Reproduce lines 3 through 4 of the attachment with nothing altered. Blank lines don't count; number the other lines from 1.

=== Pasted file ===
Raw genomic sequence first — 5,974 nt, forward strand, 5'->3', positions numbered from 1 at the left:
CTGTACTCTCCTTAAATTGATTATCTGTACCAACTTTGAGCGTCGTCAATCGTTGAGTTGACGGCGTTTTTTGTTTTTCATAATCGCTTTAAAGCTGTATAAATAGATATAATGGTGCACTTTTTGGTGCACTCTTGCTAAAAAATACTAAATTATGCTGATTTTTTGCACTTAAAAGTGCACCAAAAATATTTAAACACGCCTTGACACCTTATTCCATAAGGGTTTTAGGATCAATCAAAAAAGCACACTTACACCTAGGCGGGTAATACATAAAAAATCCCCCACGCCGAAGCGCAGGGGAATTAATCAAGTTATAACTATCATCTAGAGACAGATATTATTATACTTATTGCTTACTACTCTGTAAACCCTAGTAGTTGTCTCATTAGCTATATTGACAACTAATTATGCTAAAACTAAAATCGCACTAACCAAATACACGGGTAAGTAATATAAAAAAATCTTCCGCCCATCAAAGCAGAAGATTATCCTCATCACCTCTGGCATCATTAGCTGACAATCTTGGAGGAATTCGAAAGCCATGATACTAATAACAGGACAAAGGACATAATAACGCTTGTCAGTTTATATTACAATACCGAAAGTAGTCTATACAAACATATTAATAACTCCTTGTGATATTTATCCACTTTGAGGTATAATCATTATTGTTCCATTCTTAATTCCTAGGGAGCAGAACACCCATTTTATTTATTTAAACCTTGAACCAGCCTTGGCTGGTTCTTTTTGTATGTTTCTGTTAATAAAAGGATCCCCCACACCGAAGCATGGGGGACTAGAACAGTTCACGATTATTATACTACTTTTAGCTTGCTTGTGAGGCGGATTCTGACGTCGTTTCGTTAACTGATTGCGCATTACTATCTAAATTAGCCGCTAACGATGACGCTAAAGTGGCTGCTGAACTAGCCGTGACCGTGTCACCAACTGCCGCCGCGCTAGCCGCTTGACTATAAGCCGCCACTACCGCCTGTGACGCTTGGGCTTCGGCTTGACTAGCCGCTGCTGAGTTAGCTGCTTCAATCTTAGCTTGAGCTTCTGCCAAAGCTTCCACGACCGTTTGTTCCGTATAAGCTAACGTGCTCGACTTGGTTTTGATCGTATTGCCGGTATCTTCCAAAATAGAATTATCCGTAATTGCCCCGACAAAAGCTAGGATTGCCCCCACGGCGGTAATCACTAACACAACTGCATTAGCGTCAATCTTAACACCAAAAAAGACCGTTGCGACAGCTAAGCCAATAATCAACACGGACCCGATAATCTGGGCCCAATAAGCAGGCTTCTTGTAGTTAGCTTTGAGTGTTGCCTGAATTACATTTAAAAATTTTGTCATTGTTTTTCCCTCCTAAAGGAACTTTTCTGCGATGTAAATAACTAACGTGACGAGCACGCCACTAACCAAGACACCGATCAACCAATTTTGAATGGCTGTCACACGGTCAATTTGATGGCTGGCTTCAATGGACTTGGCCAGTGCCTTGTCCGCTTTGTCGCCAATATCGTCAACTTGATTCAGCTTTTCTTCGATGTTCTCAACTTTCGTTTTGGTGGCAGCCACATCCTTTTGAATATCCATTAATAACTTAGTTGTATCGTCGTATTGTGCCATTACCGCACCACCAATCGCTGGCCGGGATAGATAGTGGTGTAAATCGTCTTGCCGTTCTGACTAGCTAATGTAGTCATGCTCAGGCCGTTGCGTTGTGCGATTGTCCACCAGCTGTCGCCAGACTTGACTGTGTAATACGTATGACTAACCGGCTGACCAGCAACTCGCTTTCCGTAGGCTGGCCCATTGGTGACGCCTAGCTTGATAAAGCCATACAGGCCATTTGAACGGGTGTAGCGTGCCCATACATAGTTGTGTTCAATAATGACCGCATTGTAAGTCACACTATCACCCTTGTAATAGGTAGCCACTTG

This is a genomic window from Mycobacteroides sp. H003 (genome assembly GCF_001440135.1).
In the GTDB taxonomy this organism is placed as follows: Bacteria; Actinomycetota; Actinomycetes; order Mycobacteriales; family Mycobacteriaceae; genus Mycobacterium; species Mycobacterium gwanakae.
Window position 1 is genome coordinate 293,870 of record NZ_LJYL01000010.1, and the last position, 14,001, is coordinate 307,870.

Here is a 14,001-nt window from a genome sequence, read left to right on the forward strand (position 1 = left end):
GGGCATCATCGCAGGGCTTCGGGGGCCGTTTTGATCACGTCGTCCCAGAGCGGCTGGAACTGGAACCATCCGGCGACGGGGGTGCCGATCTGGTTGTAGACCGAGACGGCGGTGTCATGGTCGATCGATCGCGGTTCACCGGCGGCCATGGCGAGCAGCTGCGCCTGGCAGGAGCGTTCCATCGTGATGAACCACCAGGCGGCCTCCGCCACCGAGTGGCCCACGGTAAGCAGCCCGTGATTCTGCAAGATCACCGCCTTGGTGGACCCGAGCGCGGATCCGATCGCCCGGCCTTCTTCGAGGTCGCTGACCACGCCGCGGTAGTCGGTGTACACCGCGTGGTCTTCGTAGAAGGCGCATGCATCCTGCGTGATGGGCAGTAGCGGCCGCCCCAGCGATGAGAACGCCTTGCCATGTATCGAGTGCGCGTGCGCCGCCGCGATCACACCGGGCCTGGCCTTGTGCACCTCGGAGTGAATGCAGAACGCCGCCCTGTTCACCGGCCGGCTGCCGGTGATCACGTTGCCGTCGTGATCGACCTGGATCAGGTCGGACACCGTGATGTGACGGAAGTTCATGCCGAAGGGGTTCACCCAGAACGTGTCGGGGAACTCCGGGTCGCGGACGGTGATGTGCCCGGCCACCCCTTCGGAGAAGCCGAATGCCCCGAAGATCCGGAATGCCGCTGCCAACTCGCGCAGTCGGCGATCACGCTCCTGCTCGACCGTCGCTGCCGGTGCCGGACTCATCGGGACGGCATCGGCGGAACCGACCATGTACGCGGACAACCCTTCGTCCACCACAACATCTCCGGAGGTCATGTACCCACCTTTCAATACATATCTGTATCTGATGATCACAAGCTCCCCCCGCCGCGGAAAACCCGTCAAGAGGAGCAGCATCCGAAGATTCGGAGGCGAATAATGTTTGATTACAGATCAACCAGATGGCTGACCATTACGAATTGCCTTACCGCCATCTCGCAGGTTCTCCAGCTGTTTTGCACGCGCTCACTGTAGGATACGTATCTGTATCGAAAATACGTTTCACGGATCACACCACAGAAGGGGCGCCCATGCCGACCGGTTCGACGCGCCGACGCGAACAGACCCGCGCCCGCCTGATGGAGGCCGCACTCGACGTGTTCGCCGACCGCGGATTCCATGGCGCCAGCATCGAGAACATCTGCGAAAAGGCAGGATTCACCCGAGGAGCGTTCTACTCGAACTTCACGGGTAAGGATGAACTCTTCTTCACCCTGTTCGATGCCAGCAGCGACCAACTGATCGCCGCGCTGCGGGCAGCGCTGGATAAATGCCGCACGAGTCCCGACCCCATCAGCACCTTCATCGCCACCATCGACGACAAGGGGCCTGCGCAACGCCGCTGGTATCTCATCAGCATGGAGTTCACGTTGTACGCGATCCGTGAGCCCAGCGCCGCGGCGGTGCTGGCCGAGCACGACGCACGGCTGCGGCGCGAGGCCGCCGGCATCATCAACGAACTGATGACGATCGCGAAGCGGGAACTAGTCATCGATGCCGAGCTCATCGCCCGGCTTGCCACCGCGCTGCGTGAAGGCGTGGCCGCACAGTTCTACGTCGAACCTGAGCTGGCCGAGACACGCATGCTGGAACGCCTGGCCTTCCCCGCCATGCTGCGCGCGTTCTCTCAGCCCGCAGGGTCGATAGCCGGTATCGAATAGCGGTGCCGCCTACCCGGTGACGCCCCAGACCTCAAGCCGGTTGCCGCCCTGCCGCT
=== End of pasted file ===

This is a genomic window from Mycobacteroides sp. H003 (genome assembly GCF_001440135.1).
In the GTDB taxonomy this organism is placed as follows: Bacteria; Actinomycetota; Actinomycetes; order Mycobacteriales; family Mycobacteriaceae; genus Mycobacterium; species Mycobacterium gwanakae.